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Our holdings include hundreds of glass and film negatives/transparencies that we've scanned ourselves; in addition, many other photos on this site were extracted from reference images (high-resolution tiffs) in the Library of Congress research archive. (To query the database click here.) They are adjusted, restored and reworked by your webmaster in accordance with his aesthetic sensibilities before being downsized and turned into the jpegs you see here. All of these images (including "derivative works") are protected by copyright laws of the United States and other jurisdictions and may not be sold, reproduced or otherwise used for commercial purposes without permission.

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[REV 25-NOV-2014]

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Drummer in 3-D: 1956

Drummer in 3-D: 1956

All I know about this 3-D slide is that it was taken in 1956. See my previous post for tips on how to "free-view" this stereo slide from my collection. View full size.

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Hey! What About Us Cyclopses?

These 3-D quartets are fascinating, but - alas! - they are lost on me since I am blind in one eye. I've tried a sort of beat zen "what is the perspective of one eye crossing" but it hasn't worked. I'm not even getting 1.5-D out of it. Oh, well. Fortunately, most of the rest of the Shorpy world is getting a kick out of them, so I will enjoy them vicariously with my fellow Shorpyites.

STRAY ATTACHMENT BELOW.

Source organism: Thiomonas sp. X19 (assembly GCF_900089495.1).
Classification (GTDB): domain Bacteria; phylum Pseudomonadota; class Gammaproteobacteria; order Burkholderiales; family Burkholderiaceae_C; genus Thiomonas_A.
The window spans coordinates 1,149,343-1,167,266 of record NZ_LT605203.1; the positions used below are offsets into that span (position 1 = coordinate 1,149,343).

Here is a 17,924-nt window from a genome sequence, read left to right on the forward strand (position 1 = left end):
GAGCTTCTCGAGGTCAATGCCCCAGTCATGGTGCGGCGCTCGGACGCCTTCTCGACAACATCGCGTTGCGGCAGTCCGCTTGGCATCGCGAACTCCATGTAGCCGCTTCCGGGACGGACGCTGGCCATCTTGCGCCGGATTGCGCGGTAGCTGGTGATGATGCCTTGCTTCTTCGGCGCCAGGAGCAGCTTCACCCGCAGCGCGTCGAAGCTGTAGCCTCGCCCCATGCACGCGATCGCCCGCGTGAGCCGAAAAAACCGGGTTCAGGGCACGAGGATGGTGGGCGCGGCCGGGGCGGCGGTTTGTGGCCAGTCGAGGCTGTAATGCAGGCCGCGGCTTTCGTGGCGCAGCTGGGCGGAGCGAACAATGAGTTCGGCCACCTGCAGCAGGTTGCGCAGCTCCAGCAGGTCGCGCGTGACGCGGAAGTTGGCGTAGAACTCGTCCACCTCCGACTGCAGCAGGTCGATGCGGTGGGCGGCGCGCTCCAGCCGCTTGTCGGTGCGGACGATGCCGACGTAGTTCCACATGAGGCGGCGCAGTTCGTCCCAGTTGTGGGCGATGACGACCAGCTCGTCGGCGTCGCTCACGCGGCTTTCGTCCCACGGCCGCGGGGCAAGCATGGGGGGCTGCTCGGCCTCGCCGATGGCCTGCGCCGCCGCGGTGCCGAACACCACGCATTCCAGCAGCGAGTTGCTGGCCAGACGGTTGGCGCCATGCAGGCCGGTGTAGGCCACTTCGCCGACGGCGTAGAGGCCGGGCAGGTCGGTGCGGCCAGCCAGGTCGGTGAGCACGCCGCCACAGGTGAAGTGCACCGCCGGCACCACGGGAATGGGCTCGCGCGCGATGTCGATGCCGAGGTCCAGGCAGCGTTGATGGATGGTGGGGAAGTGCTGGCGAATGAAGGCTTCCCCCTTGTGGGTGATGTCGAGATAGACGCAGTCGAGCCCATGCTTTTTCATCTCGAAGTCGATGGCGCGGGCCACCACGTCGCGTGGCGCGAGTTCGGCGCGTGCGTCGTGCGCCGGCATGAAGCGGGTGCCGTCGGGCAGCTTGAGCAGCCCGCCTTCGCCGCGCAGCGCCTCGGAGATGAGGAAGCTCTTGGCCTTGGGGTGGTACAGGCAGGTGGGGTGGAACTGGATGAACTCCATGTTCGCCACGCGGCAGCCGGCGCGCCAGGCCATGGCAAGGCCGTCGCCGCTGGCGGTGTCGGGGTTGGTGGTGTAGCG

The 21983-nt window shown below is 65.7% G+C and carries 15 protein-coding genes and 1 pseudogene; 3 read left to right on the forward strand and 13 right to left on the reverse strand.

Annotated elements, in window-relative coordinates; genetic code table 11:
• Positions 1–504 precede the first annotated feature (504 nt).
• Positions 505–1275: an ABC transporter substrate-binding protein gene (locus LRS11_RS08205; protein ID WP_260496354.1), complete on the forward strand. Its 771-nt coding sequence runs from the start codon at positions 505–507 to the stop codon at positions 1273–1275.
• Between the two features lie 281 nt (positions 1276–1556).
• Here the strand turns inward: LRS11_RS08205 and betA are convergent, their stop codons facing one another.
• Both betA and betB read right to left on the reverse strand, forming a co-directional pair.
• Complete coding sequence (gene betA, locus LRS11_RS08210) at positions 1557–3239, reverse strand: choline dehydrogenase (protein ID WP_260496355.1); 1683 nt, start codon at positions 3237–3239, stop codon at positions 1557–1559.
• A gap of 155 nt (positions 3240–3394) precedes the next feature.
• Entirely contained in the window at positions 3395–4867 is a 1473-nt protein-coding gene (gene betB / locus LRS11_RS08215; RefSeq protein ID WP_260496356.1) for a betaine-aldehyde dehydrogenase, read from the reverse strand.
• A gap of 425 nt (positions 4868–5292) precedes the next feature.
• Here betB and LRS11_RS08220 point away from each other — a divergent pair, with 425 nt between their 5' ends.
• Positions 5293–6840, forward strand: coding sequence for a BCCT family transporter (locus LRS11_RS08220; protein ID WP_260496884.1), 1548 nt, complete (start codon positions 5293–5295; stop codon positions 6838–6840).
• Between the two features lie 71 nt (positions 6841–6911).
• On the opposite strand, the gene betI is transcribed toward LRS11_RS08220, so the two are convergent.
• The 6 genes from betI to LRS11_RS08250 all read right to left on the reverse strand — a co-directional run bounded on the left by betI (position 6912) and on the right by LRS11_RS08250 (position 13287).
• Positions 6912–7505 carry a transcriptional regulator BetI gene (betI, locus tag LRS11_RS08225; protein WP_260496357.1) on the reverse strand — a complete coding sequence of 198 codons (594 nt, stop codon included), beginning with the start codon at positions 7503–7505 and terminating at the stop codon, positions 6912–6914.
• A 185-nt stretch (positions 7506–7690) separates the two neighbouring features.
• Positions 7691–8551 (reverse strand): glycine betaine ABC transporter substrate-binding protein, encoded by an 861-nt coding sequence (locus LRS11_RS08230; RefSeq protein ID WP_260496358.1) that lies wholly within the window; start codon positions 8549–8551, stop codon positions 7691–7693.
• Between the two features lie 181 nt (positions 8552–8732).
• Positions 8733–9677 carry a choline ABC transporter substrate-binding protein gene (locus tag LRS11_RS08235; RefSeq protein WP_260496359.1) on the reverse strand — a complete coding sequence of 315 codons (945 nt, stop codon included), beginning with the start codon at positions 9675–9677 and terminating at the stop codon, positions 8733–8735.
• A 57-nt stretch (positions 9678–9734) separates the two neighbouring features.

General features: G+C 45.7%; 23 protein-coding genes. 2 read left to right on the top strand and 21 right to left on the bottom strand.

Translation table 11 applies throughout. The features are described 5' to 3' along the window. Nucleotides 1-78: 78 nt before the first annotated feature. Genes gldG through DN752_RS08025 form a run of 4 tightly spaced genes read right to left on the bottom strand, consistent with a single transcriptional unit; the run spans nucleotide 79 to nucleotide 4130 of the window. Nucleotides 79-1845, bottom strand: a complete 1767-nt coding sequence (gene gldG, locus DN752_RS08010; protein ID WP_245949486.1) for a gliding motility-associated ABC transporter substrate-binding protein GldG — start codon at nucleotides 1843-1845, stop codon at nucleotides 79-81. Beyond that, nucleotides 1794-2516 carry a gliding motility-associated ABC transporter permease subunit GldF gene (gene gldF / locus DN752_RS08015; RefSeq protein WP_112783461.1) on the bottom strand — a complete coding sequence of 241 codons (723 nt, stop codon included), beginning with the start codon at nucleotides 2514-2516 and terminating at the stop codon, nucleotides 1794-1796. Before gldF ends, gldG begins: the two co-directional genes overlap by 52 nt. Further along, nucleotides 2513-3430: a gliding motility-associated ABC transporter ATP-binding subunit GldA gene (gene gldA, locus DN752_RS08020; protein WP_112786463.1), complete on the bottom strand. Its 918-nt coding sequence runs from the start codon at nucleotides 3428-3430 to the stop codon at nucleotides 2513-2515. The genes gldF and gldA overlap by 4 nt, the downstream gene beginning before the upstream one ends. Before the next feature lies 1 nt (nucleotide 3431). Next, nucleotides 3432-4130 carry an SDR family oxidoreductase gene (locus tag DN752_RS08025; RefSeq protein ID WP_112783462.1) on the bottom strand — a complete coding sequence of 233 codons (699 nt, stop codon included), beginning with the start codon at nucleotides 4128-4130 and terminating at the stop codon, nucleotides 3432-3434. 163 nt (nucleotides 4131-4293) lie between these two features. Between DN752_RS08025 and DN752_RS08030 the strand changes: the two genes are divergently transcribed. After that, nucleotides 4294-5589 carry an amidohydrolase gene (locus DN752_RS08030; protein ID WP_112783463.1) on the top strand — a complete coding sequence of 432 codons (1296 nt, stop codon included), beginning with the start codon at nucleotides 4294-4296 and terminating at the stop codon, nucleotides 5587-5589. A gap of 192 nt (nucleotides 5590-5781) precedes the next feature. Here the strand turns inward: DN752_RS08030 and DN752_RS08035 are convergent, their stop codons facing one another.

One-eyed Roger

Alas, seeing with only one eye, any 3-D is impossible to me. (I tried and I tried with these red and green glasses, but it never worked.

Re: Re: Loosey goosey

Haha I told my husband about Susie Susie Susie Susie and promised to show it to him so he could see her float past the sparkly tree on her trike. But then I forgot to do that, so today when I saw this one I took my laptop right to him and made him look. He couldn't do it. I watched him trying to get loose enough for the 3D to pop in, and his eyes looked SO funny. In my opinion he gave up too easily. Oh well. More for us.

Upper pair for cross-eyes

The lower pair is for eyes not crossed (aka "blank stare"). Once you are able to do one, the other one will look odd. I think most people can do cross-eye. I can only do the other one (probably because my brain got used to "Magic Eye" books). It's rare to be able to do both. In any event, I'm glad you are enjoying these.

Better than MagicEye

It's really true that once you learn how to "free-view" 3D photos like that, you never forget how. Once my eyes adjusted properly, it really was amazing how it worked. I hope to see more here on Shorpy — they're fun!

Re: Loosey goosey

I really wasn’t getting it until I read JennyPennifer’s comment about the 3D shot of Susie, then this one. You just have to relax and cross your eyes and look at the top pair, then out it pops! The key, as JennyPenn says, is not overthinking it. So if crossing your eyes alone isn’t enough, then you’ve also got to let your brain go slack, get into a real stupid place, let your mouth hang open, and see if that helps. It did for me.

Loosey goosey

Yep, works like a charm! That cymbal is practically brushing the tip of my nose. I believe the wing nut (atop the cymbal stand, not me) is a trifle loose. These 3D things make me giddy.

Images are swapped

You can tell, because it looks like he is embedded in the wall and the shelf is in front of the stick. If you copy them and swap them (flipping the pair won't fix it) then it's perfect.

As Buddy Rich said

"At least he's holding his sticks right."

SHORPY OLD PHOTO ARCHIVE | History in HD is a vintage photo archive featuring thousands of high-definition images from the 1850s to 1960s. (Available as fine-art prints from the Shorpy Archive.) The site is named after Shorpy Higginbotham, a teenage coal miner who lived 100 years ago.

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